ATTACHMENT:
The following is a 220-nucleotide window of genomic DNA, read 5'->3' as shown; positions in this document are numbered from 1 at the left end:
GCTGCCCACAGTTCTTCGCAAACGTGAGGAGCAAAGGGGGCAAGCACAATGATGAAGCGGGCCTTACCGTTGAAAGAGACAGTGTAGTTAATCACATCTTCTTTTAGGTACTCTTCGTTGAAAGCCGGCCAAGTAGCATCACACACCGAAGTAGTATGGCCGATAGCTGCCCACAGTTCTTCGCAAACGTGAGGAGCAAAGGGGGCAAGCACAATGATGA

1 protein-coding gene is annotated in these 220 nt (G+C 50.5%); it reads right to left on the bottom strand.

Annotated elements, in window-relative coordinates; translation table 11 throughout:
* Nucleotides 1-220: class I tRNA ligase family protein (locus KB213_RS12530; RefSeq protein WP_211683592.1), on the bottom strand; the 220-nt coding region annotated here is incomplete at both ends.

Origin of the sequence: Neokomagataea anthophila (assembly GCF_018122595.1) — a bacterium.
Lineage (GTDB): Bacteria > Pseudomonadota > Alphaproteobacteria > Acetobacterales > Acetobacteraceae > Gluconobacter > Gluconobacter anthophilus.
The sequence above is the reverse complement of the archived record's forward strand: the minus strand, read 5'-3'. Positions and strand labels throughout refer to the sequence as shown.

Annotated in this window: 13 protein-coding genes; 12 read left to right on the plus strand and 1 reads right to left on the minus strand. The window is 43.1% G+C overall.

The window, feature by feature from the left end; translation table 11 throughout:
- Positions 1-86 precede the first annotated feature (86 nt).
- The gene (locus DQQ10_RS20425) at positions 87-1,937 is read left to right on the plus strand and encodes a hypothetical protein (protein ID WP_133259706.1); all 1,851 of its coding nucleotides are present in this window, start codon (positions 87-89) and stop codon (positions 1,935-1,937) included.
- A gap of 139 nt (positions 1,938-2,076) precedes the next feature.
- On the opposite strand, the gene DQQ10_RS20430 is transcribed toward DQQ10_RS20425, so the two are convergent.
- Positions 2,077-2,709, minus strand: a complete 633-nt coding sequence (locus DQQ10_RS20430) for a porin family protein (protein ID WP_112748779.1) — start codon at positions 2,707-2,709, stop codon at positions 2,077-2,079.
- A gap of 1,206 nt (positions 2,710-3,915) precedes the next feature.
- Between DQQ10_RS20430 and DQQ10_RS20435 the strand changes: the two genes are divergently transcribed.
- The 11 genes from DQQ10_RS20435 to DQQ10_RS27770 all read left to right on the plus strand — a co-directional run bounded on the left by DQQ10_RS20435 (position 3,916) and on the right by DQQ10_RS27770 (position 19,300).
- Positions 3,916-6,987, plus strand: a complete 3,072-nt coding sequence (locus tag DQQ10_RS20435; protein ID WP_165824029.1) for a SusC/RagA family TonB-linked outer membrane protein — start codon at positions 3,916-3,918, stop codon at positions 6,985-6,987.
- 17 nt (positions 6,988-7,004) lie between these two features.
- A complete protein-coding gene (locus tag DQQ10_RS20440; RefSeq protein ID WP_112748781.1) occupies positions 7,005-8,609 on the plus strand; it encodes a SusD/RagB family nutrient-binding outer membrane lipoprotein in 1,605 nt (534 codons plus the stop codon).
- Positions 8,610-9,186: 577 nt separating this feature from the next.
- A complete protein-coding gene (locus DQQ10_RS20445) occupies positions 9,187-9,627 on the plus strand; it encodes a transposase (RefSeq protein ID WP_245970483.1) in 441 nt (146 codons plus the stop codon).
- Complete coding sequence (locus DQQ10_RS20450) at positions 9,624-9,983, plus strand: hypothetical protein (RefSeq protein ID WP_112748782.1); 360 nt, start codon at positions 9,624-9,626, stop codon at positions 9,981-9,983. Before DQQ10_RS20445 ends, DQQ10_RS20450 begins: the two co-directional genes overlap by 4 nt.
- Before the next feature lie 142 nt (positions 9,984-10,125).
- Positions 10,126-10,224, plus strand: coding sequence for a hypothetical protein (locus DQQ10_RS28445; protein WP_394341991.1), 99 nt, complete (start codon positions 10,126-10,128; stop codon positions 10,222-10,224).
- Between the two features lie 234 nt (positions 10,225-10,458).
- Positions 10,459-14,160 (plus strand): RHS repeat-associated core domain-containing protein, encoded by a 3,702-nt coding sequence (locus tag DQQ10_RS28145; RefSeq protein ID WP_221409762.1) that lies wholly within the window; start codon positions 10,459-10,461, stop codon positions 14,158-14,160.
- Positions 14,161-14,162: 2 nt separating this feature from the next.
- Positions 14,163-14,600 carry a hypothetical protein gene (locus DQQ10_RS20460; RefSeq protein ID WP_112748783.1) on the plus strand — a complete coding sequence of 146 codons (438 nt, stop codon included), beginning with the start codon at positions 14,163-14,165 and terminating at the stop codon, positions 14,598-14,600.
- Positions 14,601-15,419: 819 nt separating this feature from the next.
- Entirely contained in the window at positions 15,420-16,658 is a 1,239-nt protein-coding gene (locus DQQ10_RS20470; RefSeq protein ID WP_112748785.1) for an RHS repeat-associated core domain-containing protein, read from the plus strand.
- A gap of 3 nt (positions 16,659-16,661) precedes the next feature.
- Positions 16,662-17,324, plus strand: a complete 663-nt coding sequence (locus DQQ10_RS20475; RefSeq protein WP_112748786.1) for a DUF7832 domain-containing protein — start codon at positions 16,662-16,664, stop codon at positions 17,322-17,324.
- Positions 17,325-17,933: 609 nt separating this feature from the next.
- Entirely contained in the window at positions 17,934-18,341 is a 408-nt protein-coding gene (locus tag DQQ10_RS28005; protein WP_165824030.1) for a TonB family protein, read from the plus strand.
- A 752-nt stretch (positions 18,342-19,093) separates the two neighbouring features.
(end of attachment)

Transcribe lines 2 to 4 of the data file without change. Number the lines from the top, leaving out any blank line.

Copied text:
GCTGCCCACAGTTCTTCGCAAACGTGAGGAGCAAAGGGGGCAAGCACAATGATGAAGCGGGCCTTACCGTTGAAAGAGACAGTGTAGTTAATCACATCTTCTTTTAGGTACTCTTCGTTGAAAGCCGGCCAAGTAGCATCACACACCGAAGTAGTATGGCCGATAGCTGCCCACAGTTCTTCGCAAACGTGAGGAGCAAAGGGGGCAAGCACAATGATGA

1 protein-coding gene is annotated in these 220 nt (G+C 50.5%); it reads right to left on the bottom strand.

Annotated elements, in window-relative coordinates; translation table 11 throughout: